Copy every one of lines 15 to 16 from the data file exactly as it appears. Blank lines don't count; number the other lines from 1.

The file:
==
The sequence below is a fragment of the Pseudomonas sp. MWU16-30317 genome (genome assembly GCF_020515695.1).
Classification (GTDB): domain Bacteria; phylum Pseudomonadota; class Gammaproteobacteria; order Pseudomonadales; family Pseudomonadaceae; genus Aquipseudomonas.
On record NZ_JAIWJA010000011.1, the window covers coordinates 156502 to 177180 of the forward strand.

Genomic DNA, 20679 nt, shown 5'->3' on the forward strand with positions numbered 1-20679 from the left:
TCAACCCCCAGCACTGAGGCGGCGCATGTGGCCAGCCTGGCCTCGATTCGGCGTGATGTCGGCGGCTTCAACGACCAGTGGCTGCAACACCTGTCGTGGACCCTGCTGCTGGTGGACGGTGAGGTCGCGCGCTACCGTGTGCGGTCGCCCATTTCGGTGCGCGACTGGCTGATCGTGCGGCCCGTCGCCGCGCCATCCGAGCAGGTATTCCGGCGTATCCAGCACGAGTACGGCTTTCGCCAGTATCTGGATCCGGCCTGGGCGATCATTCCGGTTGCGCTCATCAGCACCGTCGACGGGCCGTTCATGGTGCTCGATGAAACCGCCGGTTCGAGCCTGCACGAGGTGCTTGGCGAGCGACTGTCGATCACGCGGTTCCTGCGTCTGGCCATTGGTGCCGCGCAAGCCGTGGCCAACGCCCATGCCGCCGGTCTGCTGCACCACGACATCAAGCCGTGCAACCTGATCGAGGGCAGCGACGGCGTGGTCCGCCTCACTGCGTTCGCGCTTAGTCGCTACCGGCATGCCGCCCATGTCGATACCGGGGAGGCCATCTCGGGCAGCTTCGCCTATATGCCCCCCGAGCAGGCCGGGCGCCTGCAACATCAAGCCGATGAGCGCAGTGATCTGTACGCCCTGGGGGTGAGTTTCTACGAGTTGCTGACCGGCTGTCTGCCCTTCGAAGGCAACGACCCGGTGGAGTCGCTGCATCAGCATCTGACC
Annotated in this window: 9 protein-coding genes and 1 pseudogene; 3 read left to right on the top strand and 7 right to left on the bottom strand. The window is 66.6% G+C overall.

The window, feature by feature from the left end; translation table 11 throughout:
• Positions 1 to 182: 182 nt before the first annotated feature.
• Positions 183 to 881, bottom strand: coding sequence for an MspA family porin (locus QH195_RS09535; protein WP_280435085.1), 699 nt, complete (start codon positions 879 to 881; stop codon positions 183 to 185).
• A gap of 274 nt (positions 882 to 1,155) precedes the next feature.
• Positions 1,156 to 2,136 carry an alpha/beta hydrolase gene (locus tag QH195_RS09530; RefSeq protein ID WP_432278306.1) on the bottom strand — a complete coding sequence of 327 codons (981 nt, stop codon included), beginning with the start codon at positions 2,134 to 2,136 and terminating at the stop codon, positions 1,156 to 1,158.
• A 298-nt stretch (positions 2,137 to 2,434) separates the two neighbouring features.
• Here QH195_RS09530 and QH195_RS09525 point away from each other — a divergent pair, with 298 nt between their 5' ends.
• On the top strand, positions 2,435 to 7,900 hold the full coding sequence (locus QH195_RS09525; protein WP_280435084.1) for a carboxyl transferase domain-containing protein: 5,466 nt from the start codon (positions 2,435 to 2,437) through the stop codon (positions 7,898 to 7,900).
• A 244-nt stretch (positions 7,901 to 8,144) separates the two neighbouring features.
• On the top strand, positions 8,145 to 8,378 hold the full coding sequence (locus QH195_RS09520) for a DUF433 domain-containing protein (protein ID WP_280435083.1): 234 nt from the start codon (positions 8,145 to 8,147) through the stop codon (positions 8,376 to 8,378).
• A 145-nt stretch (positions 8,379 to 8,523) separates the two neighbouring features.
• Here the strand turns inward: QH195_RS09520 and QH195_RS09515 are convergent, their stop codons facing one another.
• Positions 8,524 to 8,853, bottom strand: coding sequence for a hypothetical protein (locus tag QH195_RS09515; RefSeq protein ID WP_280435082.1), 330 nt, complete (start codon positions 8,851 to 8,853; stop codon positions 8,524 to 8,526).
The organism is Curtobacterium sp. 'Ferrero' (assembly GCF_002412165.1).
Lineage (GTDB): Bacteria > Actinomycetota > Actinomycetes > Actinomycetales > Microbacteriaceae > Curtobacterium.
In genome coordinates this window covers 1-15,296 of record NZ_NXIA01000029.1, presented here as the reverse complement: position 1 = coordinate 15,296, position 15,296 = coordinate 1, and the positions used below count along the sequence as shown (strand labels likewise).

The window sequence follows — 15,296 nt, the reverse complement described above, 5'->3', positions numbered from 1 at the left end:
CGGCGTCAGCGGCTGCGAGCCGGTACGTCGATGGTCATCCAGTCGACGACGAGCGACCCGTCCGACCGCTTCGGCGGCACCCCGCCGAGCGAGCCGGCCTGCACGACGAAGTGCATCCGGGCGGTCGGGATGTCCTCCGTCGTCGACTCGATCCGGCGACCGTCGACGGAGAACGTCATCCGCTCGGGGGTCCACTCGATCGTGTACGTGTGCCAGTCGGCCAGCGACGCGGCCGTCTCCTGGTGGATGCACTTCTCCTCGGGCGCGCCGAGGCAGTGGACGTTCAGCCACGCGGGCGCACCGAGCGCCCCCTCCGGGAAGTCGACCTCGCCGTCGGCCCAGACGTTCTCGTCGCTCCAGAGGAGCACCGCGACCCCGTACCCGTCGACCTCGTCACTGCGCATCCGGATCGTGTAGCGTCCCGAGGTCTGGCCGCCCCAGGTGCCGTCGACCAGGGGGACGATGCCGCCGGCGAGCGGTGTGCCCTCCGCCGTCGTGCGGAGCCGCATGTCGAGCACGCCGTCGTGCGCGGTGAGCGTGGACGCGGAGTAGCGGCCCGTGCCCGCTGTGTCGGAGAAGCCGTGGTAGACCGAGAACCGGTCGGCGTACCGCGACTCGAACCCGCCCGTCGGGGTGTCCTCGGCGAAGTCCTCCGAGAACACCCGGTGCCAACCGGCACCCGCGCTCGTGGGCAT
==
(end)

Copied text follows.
• A 244-nt stretch (positions 7,901 to 8,144) separates the two neighbouring features.
• On the top strand, positions 8,145 to 8,378 hold the full coding sequence (locus QH195_RS09520) for a DUF433 domain-containing protein (protein ID WP_280435083.1): 234 nt from the start codon (positions 8,145 to 8,147) through the stop codon (positions 8,376 to 8,378).